Headingley Carnegie Cricket Ground

Infobox cricket ground
ground_name = Headingley Carnegie
nickname =

country = England
location = Headingley, Leeds
establishment = 1890
seating_capacity = 20,000
owner = Yorkshire County Cricket Club
end1 = Kirkstall Lane End
end2 = Football Stand End
international = true
firsttestdate = 29 June
firsttestyear = 1899
firsttesthome = England
firsttestaway = Australia
lasttestdate = 18 July
lasttestyear = 2008
lasttesthome = England
lasttestaway = South Africa
firstodidate = 5 September
firstodiyear = 1973
firstodihome = England
firstodiaway = West Indies
lastodidate = 2 September
lastodiyear = 2007
lastodihome = England
lastodiaway = India
year1 = 1891 – present
club1 = Yorkshire
date = 19 July
year = 2008
source = http://www.cricketarchive.com/Archive/Grounds/11/570.html CricketArchive

Headingley Carnegie Cricket Ground adjoins the rugby stadium through a shared main stand. It has seen Test cricket since 1899 and has a capacity of 17,000.

Headingley Carnegie cricket ground is located at coord|53|49|3.58|N|1|34|55.12|W|type:landmark.

Notable sporting moments

In 1902, Yorkshire beat the touring Australians by five wickets, after dismissing them for 23 in their second innings with George Herbert Hirst and Stanley Jackson taking five wickets each.

Donald Bradman's innings of 334 in the 1930 Ashes Test included 309 runs on the first day, and he followed it in the Australians' next test at Headingley in 1934 with an innings of 304.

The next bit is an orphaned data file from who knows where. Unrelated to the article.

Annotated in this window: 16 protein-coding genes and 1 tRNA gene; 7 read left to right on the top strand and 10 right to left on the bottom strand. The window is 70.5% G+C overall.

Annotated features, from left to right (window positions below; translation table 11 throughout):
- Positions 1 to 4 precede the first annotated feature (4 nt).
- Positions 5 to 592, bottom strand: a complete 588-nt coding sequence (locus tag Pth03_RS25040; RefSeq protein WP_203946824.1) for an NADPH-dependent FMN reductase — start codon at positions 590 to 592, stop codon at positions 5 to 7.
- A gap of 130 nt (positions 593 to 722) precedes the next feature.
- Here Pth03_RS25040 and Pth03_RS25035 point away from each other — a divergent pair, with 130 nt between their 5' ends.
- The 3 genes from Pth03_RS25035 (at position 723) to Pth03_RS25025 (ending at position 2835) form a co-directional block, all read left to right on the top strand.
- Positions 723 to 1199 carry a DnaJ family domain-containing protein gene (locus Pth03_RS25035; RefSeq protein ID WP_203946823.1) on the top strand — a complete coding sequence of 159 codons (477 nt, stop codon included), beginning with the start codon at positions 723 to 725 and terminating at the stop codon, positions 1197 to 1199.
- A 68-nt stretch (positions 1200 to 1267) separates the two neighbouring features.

Spinner Hedley Verity took 10 wickets for 10 runs in 1932 for Yorkshire v Nottinghamshire, still the best bowling analysis ever in first-class cricket. Verity had also taken all ten against Warwickshire at Headingley in 1931.

In 1948, Australia scored 404 for three on the last day to beat England. Arthur Morris scored 182 and Bradman scored 173 not out.

In the 1977 Ashes test, Geoff Boycott scored his hundredth first-class hundred.

In 1981, Headingley provided the stage for perhaps the most dramatic comeback in Test cricket, when England beat Australia by 18 runs. The bookies quoted odds of 500-1 against an England victory after they followed on 227 runs behind and then collapsed to 135 for seven in their second innings. Ian Botham scored 149 not out, and then Bob Willis took eight for 43 with the ball, and England won. Two members of the Australian team had taken the 500-1 odds. [http://news.bbc.co.uk/sport/hi/english/static/in_depth/cricket/2001/ashes/classics/1981.stm]

In the Test of 1991, Graham Gooch scored a match-winning 154 not out, carrying his bat throughout England's second innings of 252, against the West Indies including Malcolm Marshall, Curtley Ambrose and Courtney Walsh.

In a game they had to win to stay in the 1999 Cricket World Cup, the eventual cup-winners Australia chased down South Africa's 271 for seven after being 48 for three. Steve Waugh, who had been dropped by Herschelle Gibbs as he attempted to throw the ball up in celebration, scored 120 not out. [ [http://uk.cricinfo.com/link_to_database/ARCHIVE/WORLD_CUPS/WC99/SCORECARDS/SUPSIX/AUS_RSA_WC99_ODI-SUPSIX9_13JUN1999.html 9th Super Six Match: Australia v South Africa at Leeds, 13 Jun 1999 ] ]

In 2000, England dismissed the West Indies for 61 to win by an innings, with Andrew Caddick taking four wickets in an over. This would be repeated seven years later in 2007, as Ryan Sidebottom took eight wickets for 86 in two innings as England subjected the Windies to their worst Test defeat ever, an innings and 283 runs.

In August 2001, England successfully chased 315 to beat Australia, with Mark Butcher scoring an unbeaten 173 as England won by six wickets. [ [http://www.cricinfo.com/link_to_database/ARCHIVE/2001/AUS_IN_ENG/SCORECARDS/AUS_ENG_T4_16-20AUG2001.html 4th Test: England v Australia at Leeds, 16-20 Aug 2001 ] ]

Owning the ground